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Re: building groff with GNU Make and *BSD Make

From: Ingo Schwarze
Subject: Re: building groff with GNU Make and *BSD Make
Date: Tue, 29 Mar 2022 16:03:15 +0200

Hi Branden,

G. Branden Robinson wrote on Tue, Mar 29, 2022 at 06:26:14AM +1100:
> At 2022-03-28T12:11:32-0700, Larry McVoy wrote:

>> Just pick one, we picked GNU make, not my favorite by any stretch but
>> it runs everywhere.  Build the makefiles for that make and call it a
>> day.

> Some people will sign a thousand EULAs before touching one copylefted
> byte.  That doesn't describe Ingo, but it does describe some of the
> people he works with.

I corrected that misconception in an earlier message.

> Not long ago, Robert Elz was carrying on over at the Austin Group
> list[1] about how he was blockaded from implementing "realpath -e" in
> NetBSD because reading GNU coreutils source code would contaminate his
> eyeballs.  The "viral" GPL would infect his eyeballs and then his brain
> and then everything he wrote for the rest of his life would be under the
> personal control of Richard M. Stallman.
> [1] Issue #1457.

Not sure which message exactly you are referring to, but i think it
doesn't matter.  If the essence of your caricaturing paraphrase more or
less matches what Robert intended to say, that would indeed be a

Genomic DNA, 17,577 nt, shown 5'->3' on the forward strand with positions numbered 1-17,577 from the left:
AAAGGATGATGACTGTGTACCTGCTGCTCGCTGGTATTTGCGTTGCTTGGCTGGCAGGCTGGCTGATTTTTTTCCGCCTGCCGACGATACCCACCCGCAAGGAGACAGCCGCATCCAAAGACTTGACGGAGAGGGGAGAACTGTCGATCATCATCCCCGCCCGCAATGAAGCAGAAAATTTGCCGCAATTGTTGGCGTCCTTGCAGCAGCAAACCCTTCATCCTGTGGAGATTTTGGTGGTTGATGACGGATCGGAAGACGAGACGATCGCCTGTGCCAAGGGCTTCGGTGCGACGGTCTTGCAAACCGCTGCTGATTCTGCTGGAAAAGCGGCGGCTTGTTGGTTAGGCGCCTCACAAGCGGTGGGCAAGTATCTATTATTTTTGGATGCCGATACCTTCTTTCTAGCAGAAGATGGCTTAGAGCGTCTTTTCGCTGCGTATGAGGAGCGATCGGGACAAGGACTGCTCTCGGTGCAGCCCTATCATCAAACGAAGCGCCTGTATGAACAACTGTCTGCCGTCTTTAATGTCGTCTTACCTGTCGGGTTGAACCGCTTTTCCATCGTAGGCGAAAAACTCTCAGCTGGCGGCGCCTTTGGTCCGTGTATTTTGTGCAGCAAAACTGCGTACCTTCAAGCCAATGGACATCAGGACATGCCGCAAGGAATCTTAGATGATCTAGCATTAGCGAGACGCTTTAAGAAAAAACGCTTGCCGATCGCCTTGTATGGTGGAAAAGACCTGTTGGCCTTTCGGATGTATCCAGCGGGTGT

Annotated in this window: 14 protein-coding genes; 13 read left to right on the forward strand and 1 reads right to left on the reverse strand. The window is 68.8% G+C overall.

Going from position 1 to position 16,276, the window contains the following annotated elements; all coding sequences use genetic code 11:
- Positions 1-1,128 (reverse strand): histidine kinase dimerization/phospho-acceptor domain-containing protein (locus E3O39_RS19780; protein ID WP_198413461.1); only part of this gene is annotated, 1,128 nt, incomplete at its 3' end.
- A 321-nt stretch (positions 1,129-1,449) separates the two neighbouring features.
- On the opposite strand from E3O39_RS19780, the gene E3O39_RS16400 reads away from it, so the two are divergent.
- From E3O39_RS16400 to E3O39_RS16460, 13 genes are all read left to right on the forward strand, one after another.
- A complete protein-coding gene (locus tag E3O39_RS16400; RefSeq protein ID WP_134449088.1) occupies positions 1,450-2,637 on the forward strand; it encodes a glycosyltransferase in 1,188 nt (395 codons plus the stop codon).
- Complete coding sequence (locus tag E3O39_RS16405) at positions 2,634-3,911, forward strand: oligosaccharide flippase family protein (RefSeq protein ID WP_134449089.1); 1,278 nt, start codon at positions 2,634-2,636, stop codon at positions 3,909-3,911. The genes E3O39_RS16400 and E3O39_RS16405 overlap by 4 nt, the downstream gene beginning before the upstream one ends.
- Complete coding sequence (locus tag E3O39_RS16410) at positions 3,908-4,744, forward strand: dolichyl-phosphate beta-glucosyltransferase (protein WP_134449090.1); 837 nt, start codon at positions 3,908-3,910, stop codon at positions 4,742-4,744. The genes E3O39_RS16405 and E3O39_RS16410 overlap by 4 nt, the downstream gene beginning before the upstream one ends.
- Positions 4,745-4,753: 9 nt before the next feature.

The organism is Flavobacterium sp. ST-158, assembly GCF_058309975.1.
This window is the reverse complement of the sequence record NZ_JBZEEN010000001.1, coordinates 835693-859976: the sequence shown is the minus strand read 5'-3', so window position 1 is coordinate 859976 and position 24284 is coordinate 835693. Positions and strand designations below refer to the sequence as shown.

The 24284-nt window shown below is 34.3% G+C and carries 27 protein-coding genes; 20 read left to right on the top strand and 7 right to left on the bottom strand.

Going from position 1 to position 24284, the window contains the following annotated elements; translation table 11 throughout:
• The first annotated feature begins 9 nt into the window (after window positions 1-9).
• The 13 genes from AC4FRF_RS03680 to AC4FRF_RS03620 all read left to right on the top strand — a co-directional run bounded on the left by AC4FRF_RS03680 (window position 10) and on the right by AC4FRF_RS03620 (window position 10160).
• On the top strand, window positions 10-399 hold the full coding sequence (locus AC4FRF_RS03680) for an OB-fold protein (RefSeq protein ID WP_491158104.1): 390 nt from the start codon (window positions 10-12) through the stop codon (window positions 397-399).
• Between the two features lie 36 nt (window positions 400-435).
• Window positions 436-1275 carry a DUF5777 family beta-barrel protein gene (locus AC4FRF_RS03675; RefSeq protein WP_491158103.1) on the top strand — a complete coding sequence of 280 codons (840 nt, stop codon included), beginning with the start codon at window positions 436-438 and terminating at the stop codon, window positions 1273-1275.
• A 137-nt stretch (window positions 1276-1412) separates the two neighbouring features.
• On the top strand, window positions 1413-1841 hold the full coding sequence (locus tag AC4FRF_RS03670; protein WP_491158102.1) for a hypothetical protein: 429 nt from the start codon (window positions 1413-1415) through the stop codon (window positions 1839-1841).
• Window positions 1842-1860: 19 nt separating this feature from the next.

relatively extreme desire to adhere to a cleanroom approach.

I call it extreme because ideas cannot be Copyrighted, only text can, so
i don't fear reading glibc or coreutils code before writing my own code
from scratch.  If others want to be more cautious and apply a cleanroom
approach - shrug, let them be happy.  Then again, i rarely read glibc and
coreutils code anyway because it feels relatively hard to read to me,
typically being much more complicated than average BSD code and containing
copious amounts of #ifdef on top of that.  So black-box testing is usually
a quicker way for me to figure out what GNU code does than reading it.

Either way, i don't think cleanrooming is in any way related to the
question we are discussing here, which is whether code should be written
in portable ways where feasible.


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